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Battle for Guadalcanal

Discussion in 'Land Warfare in the Pacific' started by BobB, Feb 26, 2019.

  1. BobB

    BobB New Member

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    I consider myself a WWII history nut however, I learn of new stories and tales every day so I am far far from an expert. I am doing some research for a friend whose uncle was with the US Armies 164th regiment, the first soldiers to arrive on Guadalcanal. The 164th IR along with the 182nd IR and 132nd IR formed the only ID overseas in New Caledonia, the 23rd ID.
    1. How can I find out what battle and what day her Uncle Willard Joseph Coulter died he was listed as DOW. He was from Kidder County ND and his serial number is 20710802
    2. Does anyone know anything about Two Patches Flash? or 2 Patches Flash?
     
  2. LRusso216

    LRusso216 Graybeard Staff Member Patron  

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    Found this
    Willard Coulter
    Birth 11 Aug 1921
    Death 25 Nov 1942 (aged 21)
    Burial
    Dawson Cemetery
    Kidder County, North Dakota
     
  3. USMCPrice

    USMCPrice Idiot at Large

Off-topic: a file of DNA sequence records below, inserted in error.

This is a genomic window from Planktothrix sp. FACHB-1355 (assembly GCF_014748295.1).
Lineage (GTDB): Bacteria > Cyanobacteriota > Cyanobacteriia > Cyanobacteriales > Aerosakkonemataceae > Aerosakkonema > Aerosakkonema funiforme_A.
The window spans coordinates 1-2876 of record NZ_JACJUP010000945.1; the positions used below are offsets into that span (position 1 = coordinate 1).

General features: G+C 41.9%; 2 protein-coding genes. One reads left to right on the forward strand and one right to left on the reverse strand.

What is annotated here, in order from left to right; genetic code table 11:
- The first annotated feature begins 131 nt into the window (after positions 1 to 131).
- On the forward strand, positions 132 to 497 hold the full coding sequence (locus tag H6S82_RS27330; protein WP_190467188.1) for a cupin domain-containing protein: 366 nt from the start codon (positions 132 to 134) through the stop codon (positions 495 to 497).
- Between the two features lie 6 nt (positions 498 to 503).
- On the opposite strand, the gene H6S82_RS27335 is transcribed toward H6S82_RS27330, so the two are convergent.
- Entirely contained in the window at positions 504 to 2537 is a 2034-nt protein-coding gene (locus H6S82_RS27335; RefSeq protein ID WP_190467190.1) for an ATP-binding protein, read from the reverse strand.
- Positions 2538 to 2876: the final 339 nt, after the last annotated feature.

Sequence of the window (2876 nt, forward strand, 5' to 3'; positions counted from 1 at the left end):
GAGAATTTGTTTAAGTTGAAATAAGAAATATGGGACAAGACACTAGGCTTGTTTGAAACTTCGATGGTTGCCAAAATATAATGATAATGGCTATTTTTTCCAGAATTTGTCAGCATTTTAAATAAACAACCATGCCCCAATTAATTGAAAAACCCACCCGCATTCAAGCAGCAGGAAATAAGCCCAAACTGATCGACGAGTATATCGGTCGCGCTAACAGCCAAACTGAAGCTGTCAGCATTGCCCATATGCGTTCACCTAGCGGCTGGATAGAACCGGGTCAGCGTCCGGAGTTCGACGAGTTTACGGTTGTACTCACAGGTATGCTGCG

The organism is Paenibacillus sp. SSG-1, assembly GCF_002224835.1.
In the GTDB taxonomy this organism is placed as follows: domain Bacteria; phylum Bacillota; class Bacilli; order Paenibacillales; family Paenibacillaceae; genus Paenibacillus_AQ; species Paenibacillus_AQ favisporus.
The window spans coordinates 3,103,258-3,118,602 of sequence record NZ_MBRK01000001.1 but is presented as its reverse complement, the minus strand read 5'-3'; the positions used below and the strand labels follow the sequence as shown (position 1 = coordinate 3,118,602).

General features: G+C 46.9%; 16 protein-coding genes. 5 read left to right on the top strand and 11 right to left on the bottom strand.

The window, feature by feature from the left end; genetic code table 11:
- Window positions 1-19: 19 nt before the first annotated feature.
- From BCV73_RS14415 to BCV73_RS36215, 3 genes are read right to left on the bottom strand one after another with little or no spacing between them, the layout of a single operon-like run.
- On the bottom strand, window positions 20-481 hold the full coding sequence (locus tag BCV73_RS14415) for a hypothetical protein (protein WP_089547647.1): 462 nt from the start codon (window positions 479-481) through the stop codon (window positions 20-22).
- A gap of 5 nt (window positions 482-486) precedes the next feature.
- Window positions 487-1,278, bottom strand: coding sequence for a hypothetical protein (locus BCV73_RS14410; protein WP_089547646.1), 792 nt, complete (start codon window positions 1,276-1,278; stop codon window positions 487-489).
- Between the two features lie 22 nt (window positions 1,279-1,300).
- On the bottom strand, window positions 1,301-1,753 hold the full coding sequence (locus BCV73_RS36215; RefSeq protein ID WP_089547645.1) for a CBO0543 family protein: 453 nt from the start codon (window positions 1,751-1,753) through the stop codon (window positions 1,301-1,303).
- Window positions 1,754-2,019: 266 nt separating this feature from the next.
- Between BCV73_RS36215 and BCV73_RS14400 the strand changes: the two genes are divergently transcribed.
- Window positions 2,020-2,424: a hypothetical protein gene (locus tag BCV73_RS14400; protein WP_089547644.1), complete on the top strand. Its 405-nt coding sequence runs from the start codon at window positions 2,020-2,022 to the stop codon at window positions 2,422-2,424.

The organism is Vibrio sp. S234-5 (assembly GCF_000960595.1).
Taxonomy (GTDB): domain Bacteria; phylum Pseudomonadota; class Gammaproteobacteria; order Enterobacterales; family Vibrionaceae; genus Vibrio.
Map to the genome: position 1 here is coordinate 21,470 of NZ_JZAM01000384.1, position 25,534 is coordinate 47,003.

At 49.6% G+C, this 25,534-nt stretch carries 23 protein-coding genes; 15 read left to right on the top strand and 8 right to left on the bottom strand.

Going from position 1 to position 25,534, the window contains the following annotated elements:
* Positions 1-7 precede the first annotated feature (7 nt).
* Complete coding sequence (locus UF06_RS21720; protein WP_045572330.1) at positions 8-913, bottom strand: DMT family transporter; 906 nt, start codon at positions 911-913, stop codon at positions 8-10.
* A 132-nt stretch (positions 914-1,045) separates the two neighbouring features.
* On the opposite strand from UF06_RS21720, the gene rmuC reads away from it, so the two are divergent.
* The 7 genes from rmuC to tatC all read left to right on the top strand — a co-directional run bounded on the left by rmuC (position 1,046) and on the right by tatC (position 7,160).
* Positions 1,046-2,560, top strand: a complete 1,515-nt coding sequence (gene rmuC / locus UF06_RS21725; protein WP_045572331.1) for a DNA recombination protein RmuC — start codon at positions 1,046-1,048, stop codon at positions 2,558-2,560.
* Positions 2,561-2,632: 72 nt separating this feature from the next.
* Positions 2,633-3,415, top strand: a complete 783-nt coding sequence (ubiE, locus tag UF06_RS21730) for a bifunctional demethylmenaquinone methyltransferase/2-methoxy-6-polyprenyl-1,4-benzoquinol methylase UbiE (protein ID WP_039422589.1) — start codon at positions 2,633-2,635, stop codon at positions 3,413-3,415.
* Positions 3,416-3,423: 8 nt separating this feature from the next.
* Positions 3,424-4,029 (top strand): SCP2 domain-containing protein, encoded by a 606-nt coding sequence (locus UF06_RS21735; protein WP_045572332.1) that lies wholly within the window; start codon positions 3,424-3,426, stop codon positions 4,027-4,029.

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    The 164th was a North Dakota national Guard unit. The3d Bn 164th participated in the big fights of 24-27 October. These are the same fights where John Basilone got his Medal of Honor (night of 24/25 October), and Mitchell Paige got his Medal of Honor (night of 25/26October). On the night of 24/25 October, the Japanese began attacking a narrow sector of line held by 1st Battalion, 7th Marines. 1/7's lines had been extended and spread thin to cover an extended area so other more likely points of attack could be reinforced. The Japanese attack commenced at 0030 and the area hit included Bloody Ridge/Edson's Ridge which had seen desperate combat back in September. The 164th was in reserve and positioned to the left of the area hit. They were ordered to make a difficult night movement to come up behind and support 1/7. As soon as elements of the 164th Infantry arrived in the area behind Puller's men he had them fed piecemeal into his lines to plug holes. By 0330 the battalion had completed their movement and the balance were behind Puller's position. The soldiers continued to be fed into the Marines lines where needed and the fighting continued until 0700 in the morning of the 25th. The soldiers fought so well, that the Marines, who were generally less than impressed by the fighting ability of many US Army units, took to calling them the 164th Marines. Their commanding officer, Lt. Col. Robert Hall was awarded the Navy Cross (a rare thing for a US Army officer) and the CG 1st Marine Division, General Alexander Vandegrift recommended the 164th for a unit citation.
     

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